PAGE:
The Games You Want to Play…Onward to Venus
The Russian Empire (Purple, Chuck), The British Empire (Red, Wil), America (Green, Tim), and the German Empire (Yellow, Jeff) fight for dominance of the Solar System in this H.G. Wells / Steampunk / Victorian-era themed game. The game is fairly simple to play with straight-forward combat and movement rules. The cards, with their fanciful weapons and eccentric characters, add real spice to the game and the combat.
Each planetary body is represented by a separate planet card and are setup in a row (with Luna adjacent to the Earth) in the order of Mercury, Venus, Earth/Moon, Mars, Ganymede (nothing interesting ever happens on Ganymede), Titan, and the Kuiper Belt. The players start in orbit around Earth and move out into the Solar System from there. Each planetary body has up to three victory point levels, which are earned by the empires based on their economic dominance of a planet (the most mines and factories). Players can earn victory points from Big Game Hunts and heading off Crises, also.
Each turn, chits are drawn randomly and placed on the various planetary bodies. Players can move their ships and troops (infantry and massive tanks/land ships) up and down the row of planets, dropping their units on planets to grab the mines, factories, extra cards, and hunting expeditions as represented by the various chits that are revealed. The chits also include Crises that, if they accumulate and are left unchecked, can lead to such events as a robotic uprising on Earth or an alien invasion originating from beyond the Kuiper Belt. Each planetary body has its own potential Crisis that grows worse as more Crises accumulate (except Ganymede where – well, see above…) The Earthlings can use their military forces to eliminate Crisis chits to keep things from growing out of hand, but that takes forces away from empire building. Another chit, Tension, allows the empires to fight each other, which can lead to sudden shifts in power on a planet.
The Russians struck first, dropping a major force on Earth to secure factories and mines. Unfortunately, they found they were not able to lift their forces back into orbit immediately (important note, unless you have a special card in your hand, units that land on a planet are there until the end of the turn when they return to orbit). They were followed by the British, who quickly secured the remaining mine resource and, taking advantage of the Tension chit on the planet, captured the American factory. Feeling stung, the Americans made for the extremities of the solar system, taking up orbits around Mercury and the Kuiper Belt. Germany was content to develop the middle and outer solar system spanning from Mars to Titan and leave the inner planets to others.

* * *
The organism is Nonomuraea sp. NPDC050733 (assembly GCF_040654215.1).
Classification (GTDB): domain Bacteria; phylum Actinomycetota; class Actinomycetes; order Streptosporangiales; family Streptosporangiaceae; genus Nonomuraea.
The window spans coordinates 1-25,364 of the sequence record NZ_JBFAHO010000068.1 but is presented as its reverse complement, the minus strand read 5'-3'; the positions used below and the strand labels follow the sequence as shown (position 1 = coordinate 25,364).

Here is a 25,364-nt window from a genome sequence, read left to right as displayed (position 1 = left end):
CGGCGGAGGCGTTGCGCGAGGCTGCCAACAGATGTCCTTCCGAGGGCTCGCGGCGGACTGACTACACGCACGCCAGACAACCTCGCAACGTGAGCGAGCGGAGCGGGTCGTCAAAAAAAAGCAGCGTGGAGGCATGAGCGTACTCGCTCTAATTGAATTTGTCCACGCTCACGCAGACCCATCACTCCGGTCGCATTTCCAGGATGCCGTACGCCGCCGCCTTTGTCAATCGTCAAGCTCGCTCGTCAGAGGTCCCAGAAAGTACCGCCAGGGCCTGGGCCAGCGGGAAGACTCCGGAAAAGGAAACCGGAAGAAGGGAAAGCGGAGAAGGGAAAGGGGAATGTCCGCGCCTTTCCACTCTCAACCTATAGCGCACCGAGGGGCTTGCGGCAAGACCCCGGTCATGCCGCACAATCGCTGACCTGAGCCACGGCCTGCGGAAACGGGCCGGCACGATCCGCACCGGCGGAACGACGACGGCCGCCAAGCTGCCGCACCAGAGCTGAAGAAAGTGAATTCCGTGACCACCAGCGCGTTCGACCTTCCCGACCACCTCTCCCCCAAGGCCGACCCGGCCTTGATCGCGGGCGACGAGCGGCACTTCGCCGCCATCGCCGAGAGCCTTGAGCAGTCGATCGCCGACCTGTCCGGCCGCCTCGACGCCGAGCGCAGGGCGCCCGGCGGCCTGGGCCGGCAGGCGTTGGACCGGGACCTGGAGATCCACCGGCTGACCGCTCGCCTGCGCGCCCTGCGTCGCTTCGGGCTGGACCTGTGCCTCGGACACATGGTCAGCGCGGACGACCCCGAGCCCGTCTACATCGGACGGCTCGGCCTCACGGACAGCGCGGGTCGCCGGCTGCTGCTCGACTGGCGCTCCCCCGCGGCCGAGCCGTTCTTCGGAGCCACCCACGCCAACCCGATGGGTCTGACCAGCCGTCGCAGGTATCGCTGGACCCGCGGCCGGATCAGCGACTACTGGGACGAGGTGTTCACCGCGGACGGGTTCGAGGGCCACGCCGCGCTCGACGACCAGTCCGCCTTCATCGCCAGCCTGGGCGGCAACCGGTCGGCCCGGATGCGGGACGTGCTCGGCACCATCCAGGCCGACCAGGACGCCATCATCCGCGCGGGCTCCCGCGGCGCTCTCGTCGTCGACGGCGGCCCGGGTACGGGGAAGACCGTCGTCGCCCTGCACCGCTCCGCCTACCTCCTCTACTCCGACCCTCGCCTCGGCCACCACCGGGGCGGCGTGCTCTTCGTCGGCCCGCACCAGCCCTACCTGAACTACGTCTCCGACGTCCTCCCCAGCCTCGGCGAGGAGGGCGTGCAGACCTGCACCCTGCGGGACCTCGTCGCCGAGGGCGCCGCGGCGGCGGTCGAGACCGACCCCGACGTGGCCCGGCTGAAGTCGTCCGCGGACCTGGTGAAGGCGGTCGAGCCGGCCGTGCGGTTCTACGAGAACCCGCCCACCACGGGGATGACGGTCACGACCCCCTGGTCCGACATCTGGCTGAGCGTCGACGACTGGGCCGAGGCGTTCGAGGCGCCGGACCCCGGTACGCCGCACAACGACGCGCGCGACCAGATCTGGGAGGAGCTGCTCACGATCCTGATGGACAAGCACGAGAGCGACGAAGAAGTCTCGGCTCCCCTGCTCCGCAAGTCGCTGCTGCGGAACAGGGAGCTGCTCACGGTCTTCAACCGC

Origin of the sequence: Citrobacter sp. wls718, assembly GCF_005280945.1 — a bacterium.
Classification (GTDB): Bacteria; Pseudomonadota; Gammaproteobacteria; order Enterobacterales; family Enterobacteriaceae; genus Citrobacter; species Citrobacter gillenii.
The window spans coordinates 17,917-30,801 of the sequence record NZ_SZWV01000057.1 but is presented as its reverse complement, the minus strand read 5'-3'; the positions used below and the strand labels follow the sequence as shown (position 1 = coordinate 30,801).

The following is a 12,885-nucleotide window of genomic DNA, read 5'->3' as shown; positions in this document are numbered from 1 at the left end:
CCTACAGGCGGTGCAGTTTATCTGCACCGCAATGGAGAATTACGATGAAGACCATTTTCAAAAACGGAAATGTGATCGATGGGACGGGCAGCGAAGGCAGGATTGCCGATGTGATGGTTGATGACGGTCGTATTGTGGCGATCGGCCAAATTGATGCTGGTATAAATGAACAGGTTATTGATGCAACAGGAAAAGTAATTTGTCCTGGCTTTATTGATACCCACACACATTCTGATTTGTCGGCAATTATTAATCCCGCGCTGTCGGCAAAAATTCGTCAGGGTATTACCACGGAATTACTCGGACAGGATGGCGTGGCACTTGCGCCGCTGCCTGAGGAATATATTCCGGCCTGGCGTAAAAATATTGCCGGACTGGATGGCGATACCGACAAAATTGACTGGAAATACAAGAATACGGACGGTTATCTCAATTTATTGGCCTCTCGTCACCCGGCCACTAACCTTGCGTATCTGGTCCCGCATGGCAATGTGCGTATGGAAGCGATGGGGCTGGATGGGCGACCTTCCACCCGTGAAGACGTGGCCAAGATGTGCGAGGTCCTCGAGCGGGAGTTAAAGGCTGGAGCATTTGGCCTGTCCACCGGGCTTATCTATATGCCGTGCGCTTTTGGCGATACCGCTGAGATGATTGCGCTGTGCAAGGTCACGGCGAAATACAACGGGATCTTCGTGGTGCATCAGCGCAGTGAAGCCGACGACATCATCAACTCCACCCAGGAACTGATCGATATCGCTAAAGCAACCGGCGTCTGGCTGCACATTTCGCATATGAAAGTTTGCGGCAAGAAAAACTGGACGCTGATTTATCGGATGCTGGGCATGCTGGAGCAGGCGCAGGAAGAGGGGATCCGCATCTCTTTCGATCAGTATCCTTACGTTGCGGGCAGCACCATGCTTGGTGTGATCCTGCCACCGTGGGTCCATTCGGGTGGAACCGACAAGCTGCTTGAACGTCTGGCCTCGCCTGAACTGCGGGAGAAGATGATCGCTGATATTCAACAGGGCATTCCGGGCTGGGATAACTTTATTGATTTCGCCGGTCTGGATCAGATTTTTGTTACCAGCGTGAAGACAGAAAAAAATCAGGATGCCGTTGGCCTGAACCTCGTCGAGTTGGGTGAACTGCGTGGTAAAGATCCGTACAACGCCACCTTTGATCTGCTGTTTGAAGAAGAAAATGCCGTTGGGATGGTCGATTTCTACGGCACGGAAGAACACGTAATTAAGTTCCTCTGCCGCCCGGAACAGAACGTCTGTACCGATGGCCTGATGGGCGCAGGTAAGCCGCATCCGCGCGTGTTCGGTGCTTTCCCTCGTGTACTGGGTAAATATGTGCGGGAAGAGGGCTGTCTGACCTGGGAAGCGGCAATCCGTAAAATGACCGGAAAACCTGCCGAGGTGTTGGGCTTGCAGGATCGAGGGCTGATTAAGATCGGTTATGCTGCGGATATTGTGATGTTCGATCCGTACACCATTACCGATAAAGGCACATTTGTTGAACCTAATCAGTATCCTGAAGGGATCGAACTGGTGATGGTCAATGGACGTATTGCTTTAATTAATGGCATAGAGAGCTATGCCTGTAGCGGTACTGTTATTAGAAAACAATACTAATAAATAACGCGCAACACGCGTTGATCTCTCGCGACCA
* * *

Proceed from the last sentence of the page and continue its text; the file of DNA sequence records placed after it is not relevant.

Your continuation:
Russia then struck out for Venus and took early dominance there, only to have the British follow them and exert their dominance there as well. Russia and the British eventually took their rivalry to the moon, but the British managed to maintain the edge. Late in the effort, the Americans took advantage of Tension on Venus and launched an excursion to take the last remaining mine and tie for the resource lead with the British. This seemed to eliminate any opportunity for Russia to regain their dominance on the planet. However, in a surprise move, the Germans stoked tensions again on Venus, providing the opening the Russians needed to expel the American capitalists and regain their previous dominance of Venus.
With the Russians re-gaining dominance on Venus, the Americans found themselves with their strongholds on the closest Inner System and the furthest Outer System planetary bodies – Mercury and the Kuiper Belt. Unfortunately, they were having strange encounters out on the edge of the Solar System that began to make them nervous. The Russians maintained a strong presence on Venus, Earth, and the moon. The Germans had a strong presence on Mars, Ganymede, and Titan. The British, though strong on the Earth and the moon, with small presences on Titan and Mars, were looking for new opportunities for expansion after their losses on Venus reduced them to a minor player on that planet. They were forced to turn their attention to de-escalating the rising crisis on the moon, fearing it may spill over and threaten their supremacy if the Moon Men were to rebel.
Germany looked to solidify its positions and America was looking for an opportunity to grab a late-game resource. Similarly, Russia staged a late-game military buildup and then, using their strategic knowledge of transporting tanks, performed a surgical strike on Ganymede to lock in a secondary position there and finally do the same on Titan. The British expended the last of their resources (unsuccessfully) attempting to suppress the crises on the moon. Luckily for them, the Crisis did not escalate and their dominance was secure.
The final push by Russia allowed them to pull out the victory by 2 points over the British with America and then Germany falling in behind. Congratulations to Chuck for his victory.
This game is a regular favorite of our group and is often a go-to game when we are not sure what to play (Brass: Birmingham holds a similar place in our hearts).